Consequently, reason and faith are not concepts that must exist separately from one another, rather they exist simultaneously in the world. I believe it is necessary to have both in life as difficult situations arise and need to be navigated. Without reason, there is no sense in the world and without faith, life can start to seem bleak. If Candide did not have faith that the world was good and just or based his reasoning on Pangloss’ philosophy, I wholeheartedly believe that his life would not have gone past his expulsion from the castle of Baron Thunder-ten-Tronckh in Westphalia because a lack of faith that he would one day be reunited with his dear Cunegonde would have sent him into a spiral of despair. Voltaire shows us that no extreme is healthy through his depiction not only of Pangloss but also of Martin the Manichean that believes the world is full of evil and suffering and that God is no longer watching over us or guiding us (Voltaire). At the end of the novel, Candide rejects both extremes and chooses to replace his previous optimistic philosophy with that of hard, strenuous work cultivating his garden. The action of cultivating his garden is a metaphor, in my opinion, for focusing on oneself and choosing to work on what you can control, and is not about spending time analyzing life on philosophical ideas of optimism or pessimism.

Furthermore, Voltaire criticizes the Roman Catholic Church constantly during Candide by showing the many ways that the institution of the church is hypocritical. One such instance would be when the Franciscan friar steals Cunegonde’s jewels, which breaks one of the Ten Commandments that the Catholic Church urges every single Catholic to follow: thou shalt not steal (Voltaire). The actions of a man of God that lay people regard as holy and should set an example of how Christ would act are shown to be breaking the laws God gave to Moses on Mount Sinai. Voltaire goes as far as to show how priests even break the vows of chastity they take when ordained when he insinuates that Cunegonde’s brother, now the Baron of Thunder-ten-Tronckh and a priest himself, was sexually involved with the Jesuit priest who cared for him when he was nearing death after the Bulgars attacked his castle in Westphalia and later in the novel explicitly states that the Baron was excommunicated because he was found bathing naked with another man (Voltaire). One last example, which should not be shocking if you know the history of the Catholic Church’s indecencies, is that the old woman’s parents are Pope Urban X and the Princess of Palestrina, which not only indicates the breaking of sacred vows but shows that even Christ’s representative on Earth is no more holy or pious than the next person (Voltaire).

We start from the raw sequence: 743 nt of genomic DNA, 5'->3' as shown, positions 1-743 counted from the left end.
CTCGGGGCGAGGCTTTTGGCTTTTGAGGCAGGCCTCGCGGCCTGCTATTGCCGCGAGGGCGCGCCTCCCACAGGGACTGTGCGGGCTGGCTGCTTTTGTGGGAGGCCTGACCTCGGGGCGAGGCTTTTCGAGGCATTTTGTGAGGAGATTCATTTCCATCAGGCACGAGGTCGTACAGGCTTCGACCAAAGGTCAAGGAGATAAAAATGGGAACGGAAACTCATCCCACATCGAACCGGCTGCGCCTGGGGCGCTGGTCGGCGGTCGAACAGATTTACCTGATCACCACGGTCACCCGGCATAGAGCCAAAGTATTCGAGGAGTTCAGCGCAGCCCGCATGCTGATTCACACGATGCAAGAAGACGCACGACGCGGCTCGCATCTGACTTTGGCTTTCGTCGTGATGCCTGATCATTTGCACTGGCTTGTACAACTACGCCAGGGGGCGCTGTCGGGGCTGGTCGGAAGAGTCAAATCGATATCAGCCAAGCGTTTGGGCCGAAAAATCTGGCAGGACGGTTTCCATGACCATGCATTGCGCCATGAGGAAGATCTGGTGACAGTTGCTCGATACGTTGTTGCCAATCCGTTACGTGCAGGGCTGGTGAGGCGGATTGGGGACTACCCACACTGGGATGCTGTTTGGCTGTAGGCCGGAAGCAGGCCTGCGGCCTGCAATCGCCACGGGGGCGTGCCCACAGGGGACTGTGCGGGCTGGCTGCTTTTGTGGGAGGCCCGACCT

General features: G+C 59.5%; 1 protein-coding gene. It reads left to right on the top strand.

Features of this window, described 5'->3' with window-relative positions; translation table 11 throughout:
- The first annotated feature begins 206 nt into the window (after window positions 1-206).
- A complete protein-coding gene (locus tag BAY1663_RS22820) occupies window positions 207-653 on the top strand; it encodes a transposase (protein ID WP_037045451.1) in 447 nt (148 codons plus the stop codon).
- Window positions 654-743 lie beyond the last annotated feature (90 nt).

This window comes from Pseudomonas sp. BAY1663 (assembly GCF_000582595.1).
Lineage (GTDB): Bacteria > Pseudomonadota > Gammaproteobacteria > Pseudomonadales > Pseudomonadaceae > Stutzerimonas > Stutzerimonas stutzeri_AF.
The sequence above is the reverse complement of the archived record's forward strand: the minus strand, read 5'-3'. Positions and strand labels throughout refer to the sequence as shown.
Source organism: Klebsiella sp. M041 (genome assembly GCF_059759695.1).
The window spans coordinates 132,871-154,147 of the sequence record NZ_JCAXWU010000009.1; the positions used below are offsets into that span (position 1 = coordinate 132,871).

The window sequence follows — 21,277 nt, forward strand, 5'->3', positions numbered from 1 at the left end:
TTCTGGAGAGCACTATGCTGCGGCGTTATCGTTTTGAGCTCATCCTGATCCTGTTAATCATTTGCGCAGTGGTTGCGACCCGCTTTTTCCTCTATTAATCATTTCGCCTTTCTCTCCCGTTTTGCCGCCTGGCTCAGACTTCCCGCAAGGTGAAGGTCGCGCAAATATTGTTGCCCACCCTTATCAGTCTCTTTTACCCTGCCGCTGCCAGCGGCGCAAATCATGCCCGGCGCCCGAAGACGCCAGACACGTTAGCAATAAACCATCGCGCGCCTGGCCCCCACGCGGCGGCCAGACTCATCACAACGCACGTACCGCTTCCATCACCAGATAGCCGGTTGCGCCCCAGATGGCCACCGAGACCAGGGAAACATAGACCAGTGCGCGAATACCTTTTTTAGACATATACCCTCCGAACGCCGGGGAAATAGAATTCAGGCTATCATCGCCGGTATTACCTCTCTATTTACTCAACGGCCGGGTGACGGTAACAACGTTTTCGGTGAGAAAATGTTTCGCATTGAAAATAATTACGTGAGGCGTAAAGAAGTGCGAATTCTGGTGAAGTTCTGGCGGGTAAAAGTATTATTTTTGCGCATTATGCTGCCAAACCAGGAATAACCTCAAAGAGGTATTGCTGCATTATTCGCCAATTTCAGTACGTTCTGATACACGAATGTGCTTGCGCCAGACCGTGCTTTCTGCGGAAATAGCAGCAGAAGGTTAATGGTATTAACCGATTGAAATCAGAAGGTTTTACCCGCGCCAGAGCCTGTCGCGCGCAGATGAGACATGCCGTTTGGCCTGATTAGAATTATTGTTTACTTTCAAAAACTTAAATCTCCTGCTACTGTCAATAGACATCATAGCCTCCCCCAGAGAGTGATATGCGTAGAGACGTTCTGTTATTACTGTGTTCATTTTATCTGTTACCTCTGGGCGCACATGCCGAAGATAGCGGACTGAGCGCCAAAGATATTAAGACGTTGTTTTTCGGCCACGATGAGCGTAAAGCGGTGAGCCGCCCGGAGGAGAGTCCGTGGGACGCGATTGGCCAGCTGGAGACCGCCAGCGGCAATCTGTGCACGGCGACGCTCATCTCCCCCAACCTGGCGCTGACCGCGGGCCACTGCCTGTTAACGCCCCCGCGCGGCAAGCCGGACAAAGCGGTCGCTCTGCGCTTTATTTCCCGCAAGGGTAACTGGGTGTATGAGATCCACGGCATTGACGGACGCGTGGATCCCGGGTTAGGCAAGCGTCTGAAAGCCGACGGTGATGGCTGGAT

Moreover, Voltaire extensively criticizes the institution of the Roman Catholic Church and depicts the fraudulent actions of those in positions of power within the church, yet he does not criticize the religion itself. I believe that is because although the church is corrupt that is not because of a lack of faith, but because there is a lack of reason. As mentioned in our seminar in class by Professor Bailley, Voltaire was a leading figure of the Enlightenment that attacked the Catholic Church, but he did not attack Protestantism to the same extent because Protestants were educated individuals that used both their reason and faith as part of their religious beliefs. If the Catholic Church at the time hadn’t encouraged the ignorance of its followers and protected those existing systems that maintained the lower class uneducated, then Voltaire would not have attacked them as he did. Ultimately as a result of my analysis of Candide, I believe that reason and religious faith can be reconciled because religion does not need to exist separate from reason, on the contrary, religious spirituality can be better explored through higher education and understanding which can only exist because of reason.

Works Cited

Melamed, Yitzhak Y. and Martin Lin, “Principle of Sufficient Reason”, The Stanford Encyclopedia of Philosophy (Summer 2021 Edition), Edward N. Zalta (ed.),

Shank, J.B., “Voltaire”, The Stanford Encyclopedia of Philosophy (Summer 2022 Edition), Edward N. Zalta (ed.),

Voltaire. “Candide.” Apple Books, Instaread, 12 June 2020,

Historic Miami as Text

Dropped Bowl with Scattered Slices and Peels by Claes Oldenburg and Coosje van Bruggen. Photograph taken by Maria Cobian (Miami, Florida 2023) / CC by 4.0

“Conflicted State of Mind”

By Maria Cobian of FIU at Downtown Miami, 8 March 2023

As I write this reflection on my thoughts of our first walking lecture in downtown Miami, I can only describe my state of mind to be conflicted. Confused and saddened by my lack of knowledge of the place I have called home for the past 21 years of my life. It is disheartening to feel as though you do not know the city you grew up in, not only because I believe everyone should have basic knowledge of the history of their hometown, but because I have always felt as though I am from two places and nowhere at all. To shed some light on my background, my family moved to Miami in July of 2001 when my mother was heavily pregnant with me. I was born in November just a few short months after my parents made the big move to the United States from Mexico City with my four older siblings. My heart has always been split in two, half with my roots in Mexico and half with my upbringing in Miami. When people asked me where I was from as a child, I would always reply, “Naci en Miami pero toda mi familia es de Mexico,” and to me, that meant that Miami was only a place I was born in by chance, but that I was truly from Mexico. Even today I have difficulty deciding how to answer that question because I am not just American and not just Mexican, I am simultaneously both and the words Mexican American to me do not encompass all that I am. As I have grown older Miami now holds a more important place in my heart as the city that has provided me with so many experiences, friends, love, and identity. My story is not new, different, or unique, it is the reality of so many others born of immigrant families in the United States, not being enough of one half or the other. I am grateful to Miami for being so diverse and for allowing me, without judgment or discrimination, to explore my culture, traditions, language, and so much more because of the acceptance of immigrants in this city. I apologize to this beautiful city for not knowing its past whether it is derived from a lack of local education in all schools in Florida or from my own lack of initiative to learn more about Miami. So, it is difficult to accept that I am only now learning about Miami, a city I thought I knew much about.